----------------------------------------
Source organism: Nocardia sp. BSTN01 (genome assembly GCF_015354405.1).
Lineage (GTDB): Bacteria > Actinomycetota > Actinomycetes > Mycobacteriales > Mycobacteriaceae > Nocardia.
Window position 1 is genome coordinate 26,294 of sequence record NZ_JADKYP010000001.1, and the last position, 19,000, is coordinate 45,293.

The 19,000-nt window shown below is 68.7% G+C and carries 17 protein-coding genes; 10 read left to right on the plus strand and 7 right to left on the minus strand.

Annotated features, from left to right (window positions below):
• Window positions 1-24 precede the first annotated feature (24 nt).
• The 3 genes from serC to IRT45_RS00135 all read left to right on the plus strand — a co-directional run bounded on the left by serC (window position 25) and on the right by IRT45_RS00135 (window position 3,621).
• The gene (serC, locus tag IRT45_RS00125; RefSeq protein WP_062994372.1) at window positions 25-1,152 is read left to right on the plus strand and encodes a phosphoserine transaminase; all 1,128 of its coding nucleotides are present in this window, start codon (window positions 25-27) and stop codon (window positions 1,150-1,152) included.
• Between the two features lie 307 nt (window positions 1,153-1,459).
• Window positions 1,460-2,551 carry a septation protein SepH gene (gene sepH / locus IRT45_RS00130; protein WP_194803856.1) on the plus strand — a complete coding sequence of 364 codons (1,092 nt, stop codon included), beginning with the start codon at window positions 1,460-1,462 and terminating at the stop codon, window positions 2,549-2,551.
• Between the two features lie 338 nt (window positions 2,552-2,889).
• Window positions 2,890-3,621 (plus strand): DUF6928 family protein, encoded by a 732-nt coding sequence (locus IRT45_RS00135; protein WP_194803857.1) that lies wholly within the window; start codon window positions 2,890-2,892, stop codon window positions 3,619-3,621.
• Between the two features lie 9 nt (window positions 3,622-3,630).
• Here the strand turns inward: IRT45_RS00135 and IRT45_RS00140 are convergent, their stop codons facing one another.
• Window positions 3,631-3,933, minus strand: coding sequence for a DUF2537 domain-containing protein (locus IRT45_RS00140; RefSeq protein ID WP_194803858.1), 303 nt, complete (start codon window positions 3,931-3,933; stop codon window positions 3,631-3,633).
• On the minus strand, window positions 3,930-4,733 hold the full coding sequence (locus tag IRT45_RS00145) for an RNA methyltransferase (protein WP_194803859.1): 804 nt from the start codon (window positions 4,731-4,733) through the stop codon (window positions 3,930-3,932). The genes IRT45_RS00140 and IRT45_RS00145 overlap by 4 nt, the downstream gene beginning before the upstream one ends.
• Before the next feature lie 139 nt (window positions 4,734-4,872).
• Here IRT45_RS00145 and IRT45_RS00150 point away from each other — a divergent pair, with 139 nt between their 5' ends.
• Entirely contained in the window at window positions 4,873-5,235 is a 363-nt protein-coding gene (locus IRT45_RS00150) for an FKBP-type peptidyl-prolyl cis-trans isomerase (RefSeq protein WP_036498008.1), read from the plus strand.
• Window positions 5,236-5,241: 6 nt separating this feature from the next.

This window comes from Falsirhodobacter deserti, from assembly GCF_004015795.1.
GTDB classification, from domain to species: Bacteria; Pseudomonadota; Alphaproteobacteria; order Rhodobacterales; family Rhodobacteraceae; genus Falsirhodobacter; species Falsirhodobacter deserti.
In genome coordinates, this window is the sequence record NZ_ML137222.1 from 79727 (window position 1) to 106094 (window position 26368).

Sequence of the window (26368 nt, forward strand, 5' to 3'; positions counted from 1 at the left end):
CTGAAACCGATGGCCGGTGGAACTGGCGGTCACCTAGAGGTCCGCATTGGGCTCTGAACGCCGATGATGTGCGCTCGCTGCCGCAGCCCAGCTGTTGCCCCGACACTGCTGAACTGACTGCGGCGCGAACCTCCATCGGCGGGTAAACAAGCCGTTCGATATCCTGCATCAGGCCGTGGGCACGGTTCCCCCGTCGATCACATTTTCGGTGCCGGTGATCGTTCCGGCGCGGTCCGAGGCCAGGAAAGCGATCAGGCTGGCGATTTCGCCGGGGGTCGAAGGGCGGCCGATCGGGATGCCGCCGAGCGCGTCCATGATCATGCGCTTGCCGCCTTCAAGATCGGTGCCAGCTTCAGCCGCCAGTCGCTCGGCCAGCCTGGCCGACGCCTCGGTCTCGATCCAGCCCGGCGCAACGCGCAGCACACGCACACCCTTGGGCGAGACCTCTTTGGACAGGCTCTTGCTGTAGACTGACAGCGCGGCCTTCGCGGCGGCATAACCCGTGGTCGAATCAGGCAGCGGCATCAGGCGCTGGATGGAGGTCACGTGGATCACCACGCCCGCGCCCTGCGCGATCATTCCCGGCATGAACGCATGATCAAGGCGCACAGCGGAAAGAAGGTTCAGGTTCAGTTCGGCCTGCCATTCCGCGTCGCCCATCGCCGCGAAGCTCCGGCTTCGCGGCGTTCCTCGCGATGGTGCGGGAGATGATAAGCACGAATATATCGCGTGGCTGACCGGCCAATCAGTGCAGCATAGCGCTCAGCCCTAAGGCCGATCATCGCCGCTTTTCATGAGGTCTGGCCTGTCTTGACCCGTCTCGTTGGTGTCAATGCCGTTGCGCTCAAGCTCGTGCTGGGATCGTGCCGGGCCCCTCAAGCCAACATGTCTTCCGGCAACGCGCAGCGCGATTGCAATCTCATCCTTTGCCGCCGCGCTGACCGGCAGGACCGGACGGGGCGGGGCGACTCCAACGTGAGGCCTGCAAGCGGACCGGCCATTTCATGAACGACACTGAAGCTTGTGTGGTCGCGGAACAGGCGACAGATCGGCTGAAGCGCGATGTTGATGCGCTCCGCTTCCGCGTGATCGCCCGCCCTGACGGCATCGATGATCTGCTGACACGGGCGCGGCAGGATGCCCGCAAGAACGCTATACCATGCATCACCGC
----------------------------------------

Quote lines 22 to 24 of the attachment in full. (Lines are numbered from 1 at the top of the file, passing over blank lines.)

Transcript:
GTDB classification, from domain to species: Bacteria; Pseudomonadota; Alphaproteobacteria; order Rhodobacterales; family Rhodobacteraceae; genus Falsirhodobacter; species Falsirhodobacter deserti.
In genome coordinates, this window is the sequence record NZ_ML137222.1 from 79727 (window position 1) to 106094 (window position 26368).

Sequence of the window (26368 nt, forward strand, 5' to 3'; positions counted from 1 at the left end):